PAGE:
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Mizuna is a dark green leafy vegetable which appears to be native to China, although it is also cultivated extensively in Japan. This plant is in the mustard family, and it can be used raw in things like salads or cooked in soups and stir fries. Some markets may carry mizuna, especially during the winter months when there is a shortage of produce, and it can also be grown at home if you have a small planter box or a garden.
The name for this leafy green comes from the Japanese mizu, for “water,” and nu, for “mustard plant.” This salad green is also known as Japanese mustard, kyona, potherb mustard, or xiu cai, depending on the region of the world that one travels in. Mizuna has a mild flavor which is almost sweet, with a faint hint of a mustardy tang. When fresh and in good condition, the plant is crisp with a bright, clear flavor and a hint of a crunch, adding texture as well as flavor to the dishes it is included in.
Mizuna grows in the form of rosettes of long, feathery leaves which are dark green and highly glossy. The leaves have bright white stems; the green and white combination reminds some people of bok choy, a related green. Many people like to use mizuna in salads or as a garnish for other dishes, but it can also be chopped and added to soups, stir fries, and pasta. Mizuna is very nutritious, like other relatives in the Brassicas, making it a sound addition to the diet.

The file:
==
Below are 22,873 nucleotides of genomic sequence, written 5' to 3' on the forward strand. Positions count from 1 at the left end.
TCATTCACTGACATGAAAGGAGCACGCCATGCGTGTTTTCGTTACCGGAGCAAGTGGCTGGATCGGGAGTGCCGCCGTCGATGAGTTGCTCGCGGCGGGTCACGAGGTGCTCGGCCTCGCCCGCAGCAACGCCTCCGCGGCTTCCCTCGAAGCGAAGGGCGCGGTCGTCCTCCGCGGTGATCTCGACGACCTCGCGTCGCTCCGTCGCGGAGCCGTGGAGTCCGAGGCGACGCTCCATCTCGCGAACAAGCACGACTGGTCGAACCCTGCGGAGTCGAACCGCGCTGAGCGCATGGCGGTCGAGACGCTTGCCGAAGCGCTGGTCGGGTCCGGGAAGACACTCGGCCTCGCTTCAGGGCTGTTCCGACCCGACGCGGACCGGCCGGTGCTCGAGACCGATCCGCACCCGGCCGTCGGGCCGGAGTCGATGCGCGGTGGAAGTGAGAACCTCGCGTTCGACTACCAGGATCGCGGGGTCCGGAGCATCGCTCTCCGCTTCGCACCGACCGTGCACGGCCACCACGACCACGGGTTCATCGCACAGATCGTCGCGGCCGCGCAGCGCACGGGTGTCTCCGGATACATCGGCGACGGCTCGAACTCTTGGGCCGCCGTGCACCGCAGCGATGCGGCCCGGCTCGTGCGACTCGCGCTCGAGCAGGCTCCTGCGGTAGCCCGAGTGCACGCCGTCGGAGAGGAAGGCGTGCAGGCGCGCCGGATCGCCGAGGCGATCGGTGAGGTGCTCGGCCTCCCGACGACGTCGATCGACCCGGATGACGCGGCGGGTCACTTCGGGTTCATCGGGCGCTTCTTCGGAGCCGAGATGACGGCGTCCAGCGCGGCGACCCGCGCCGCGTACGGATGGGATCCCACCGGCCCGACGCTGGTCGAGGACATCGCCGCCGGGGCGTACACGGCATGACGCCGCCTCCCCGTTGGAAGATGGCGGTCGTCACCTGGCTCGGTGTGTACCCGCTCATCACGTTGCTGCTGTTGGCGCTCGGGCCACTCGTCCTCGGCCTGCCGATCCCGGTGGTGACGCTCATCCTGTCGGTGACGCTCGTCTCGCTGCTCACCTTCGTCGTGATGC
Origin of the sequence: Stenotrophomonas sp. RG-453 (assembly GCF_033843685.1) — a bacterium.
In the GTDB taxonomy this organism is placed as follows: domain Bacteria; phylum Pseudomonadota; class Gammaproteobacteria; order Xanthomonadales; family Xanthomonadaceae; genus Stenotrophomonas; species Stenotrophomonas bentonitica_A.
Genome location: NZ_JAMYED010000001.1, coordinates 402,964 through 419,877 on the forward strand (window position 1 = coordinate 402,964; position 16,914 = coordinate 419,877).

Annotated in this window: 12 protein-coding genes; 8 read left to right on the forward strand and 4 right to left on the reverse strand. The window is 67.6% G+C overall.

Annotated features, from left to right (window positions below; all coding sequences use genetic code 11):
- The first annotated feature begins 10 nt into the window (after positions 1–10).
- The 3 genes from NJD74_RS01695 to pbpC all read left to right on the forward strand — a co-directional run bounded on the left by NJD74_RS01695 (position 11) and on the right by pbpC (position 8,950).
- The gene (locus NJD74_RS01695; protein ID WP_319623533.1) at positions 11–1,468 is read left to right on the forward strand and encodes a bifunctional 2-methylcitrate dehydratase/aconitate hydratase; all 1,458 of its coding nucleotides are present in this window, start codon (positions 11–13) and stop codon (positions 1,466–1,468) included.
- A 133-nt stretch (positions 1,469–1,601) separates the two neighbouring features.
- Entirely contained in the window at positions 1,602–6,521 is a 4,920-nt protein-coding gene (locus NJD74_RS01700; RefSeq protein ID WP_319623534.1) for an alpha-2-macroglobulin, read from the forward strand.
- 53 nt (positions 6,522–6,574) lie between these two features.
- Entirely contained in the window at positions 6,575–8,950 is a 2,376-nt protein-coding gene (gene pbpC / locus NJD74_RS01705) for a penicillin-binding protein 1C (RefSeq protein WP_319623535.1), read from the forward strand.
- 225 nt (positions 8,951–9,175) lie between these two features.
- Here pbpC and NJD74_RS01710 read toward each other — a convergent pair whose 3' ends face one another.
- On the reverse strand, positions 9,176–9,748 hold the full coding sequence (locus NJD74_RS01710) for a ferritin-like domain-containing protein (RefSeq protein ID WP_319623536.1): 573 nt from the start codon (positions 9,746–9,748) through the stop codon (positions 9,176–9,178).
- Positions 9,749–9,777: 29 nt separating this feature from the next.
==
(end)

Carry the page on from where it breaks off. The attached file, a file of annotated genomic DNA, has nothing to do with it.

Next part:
This plant happens to be extremely cold tolerant, making it popular with gardeners in cold regions. It is also nice to have in the winter when greens are sometimes hard to find, and some people find themselves craving leafy greens because of a tendency to eat lots of fats and starches in the winter, when other foods are scarce. The versatility of mizuna is also appreciated by some cooks.
If you pick out mizuna in the store, look for crisp bunches with no signs of discoloration or slime. Keep the mizuna wrapped in the vegetable drawer for three to four days before use, and remember to wash it before using it. If you want to grow mizuna at home, sow seeds in a reasonably warm, insulated part of the garden, and keep them well watered and thinned to encourage even, healthy growth. Harvest the mizuna as needed, and if you want to grow some in the following year, allow a few plants to go to seed.
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